We took two weeks off from our weekly Essential Tracks because we were busy at work on our Best of the 1980s list, but now that we’ve wrapped that up, we can get back to the best of what’s new. And this week’s got some absolute gems, including a new/old song from one of our favorite bands of the past decade, an innovative industrial cover, and the return of a great underground hip-hop outfit. Check out the week’s best new songs below.
Plus, listen to our ongoing 2022 Essential Tracks playlist.
Iceage – “Shake the Feeling”
An outtake from the Beyondless sessions and the first new song released from Iceage’s upcoming collection of outtakes and rarities, “Shake the Feeling” is the band at their rock-anthem best. A blazing and raucous set of distortion drenched rock ‘n’ roll that sounds more like Dinosaur Jr. than anything they’ve ever released, “Shake the Feeling” is joyful and exuberant in a way that, until last year’s Seek Shelter at least, felt like a rarity among their more chaotic bursts of hardcore or their more ominous post-punk dirges. But here’s the thing: They’re really fucking good at it. Iceage’s evolution over the past decade has been a consistently cool thing to see, especially because no matter how much change they undergo, it always feels natural and organic. And while “Shake the Feeling” is technically not a new song (though it’s new to all of us), it’s yet another suggestion of how many more shades in their palette they have yet to reveal.
From Shake the Feeling: Outtakes and Rarities 2015-2021, out September 23 via Mexican Summer
The Soft Pink Truth – “The Anal Staircase”
It’s a fortuitous coincidence that the latest track from The Soft Pink Truth should arrive the same week as our newly published list of the Best Albums of the ’80s. After making a transcendent continuous composition of joyful minimalist techno in 2020, Drew Daniel has tackled the classic, sinister Coil track “The Anal Staircase,” an essential of vintage industrial music that he transforms into a stunning five minutes of dark house music. Daniel has done his share of covers with The Soft Pink Truth, such as 2014’s all-black-metal Why Do the Heathen Rage? But “The Anal Staircase” is one of his most fluid fusions between source material and transformation, retaining the original’s ominous air while injecting it with a kind of joyful physicality.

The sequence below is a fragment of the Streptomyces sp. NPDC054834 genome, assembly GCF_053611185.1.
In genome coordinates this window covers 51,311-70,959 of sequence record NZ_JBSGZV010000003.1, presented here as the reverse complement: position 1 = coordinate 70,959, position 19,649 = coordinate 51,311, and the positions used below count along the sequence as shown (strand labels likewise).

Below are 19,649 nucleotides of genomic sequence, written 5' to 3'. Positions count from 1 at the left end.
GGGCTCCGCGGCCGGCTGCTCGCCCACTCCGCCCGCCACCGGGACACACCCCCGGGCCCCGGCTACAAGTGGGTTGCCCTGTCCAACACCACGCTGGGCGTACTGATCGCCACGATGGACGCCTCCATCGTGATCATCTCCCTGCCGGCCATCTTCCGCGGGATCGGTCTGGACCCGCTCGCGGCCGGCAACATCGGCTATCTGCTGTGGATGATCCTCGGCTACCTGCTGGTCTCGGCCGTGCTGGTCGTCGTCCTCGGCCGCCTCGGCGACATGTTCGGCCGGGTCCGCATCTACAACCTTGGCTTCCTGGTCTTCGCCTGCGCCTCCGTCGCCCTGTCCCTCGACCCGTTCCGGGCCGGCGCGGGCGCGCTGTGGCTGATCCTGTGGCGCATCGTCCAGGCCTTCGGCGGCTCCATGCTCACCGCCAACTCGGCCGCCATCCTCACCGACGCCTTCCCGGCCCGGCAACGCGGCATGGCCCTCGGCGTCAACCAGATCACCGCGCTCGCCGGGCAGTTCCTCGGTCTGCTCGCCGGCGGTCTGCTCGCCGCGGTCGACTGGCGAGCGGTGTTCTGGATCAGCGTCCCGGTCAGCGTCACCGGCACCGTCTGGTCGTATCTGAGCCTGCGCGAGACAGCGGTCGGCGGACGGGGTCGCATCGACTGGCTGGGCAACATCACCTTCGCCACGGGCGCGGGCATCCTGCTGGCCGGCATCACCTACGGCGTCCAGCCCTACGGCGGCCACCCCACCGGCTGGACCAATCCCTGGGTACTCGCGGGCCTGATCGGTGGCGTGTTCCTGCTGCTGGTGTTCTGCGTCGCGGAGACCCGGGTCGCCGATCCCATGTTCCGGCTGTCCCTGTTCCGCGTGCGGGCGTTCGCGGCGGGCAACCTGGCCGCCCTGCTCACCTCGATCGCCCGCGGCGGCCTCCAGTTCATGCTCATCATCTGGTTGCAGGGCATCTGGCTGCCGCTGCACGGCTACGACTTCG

From Was It Ever Real?, out now via Thrill Jockey
Blessed – “Anything”
Vancouver’s Blessed introduced themselves as a post-punk influenced indie rock group with some intricate rhythmic elements—not necessarily math rock but not necessarily not math rock. With “Anything,” the first single from new album Circuitous, they explore more atmospheric and conventionally pretty terrain, still maintaining their taut rhythmic sensibility while their guitar arpeggios drift into a more rarefied air, finding a sort of mesmerizing sonic space between peak Talking Heads and In Rainbows-era Radiohead. The tension between its stunning ambient melodicism and rhythmic tug-of-war creates something that feels beautifully unsettled, one of their strongest songs to date.
From Circuitous, out October 28 via Flemish Eye
Ripped to Shreds – “Reek of Burning Freedom”
Northern California death metal brutes Ripped to Shreds delivered one absolute crusher of a record with 2020’s Luan, and with their recent signing to Relapse, they’ve returned with a furious growler that personally has me beyond psyched for some sonic mayhem. “Reek of Burning Freedom” is a full-speed-ahead tear through four-plus minutes of aggression and intensity. Death metal’s been enjoying some much-deserved mainstream(ish) attention in recent years in large part due to the sheer number of great, largely North American bands delivering nothing but napalm. But Ripped to Shreds take it one step further, playing death metal that’s impeccably crafted and sonically mesmerizing, just a little faster, a little sharper and a hell of a lot more vicious.
From 劇變 (Jubian), out October 14 via Relapse
ShrapKnel – “Damn, Alice!” [feat. Fakts One]
The Backwoodz Hip Hop family frequently opts for darker, hypnotic sonic palettes in their production, from Armand Hammer‘s haunted sketches to Moor Mother and billy woods‘ eclectic abstraction, but ShrapKnel’s the only artist on the label that embodies what we might refer to as industrial rap. “Damn, Alice!” is a particularly psychedelic permutation of that idea, with Steel Tipped Dove’s cinderblock beats up against swirling ambience in a trip through the proverbial looking glass. And yes, it’s that Alice they’re talking about, from PremRock’s threat of “double barrel with that Lewis Carroll” and a hooky chant of “feed your head.” Curiouser and curiouser.
From Metal Lung, out now via Backwoodz
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Jeff Terich is the founder and editor of Treble. He's been writing about music for 20 years and has been published at American Songwriter, Bandcamp Daily, Reverb, Spin, Stereogum, uDiscoverMusic, VinylMePlease and some others that he's forgetting right now. He's still not tired of it.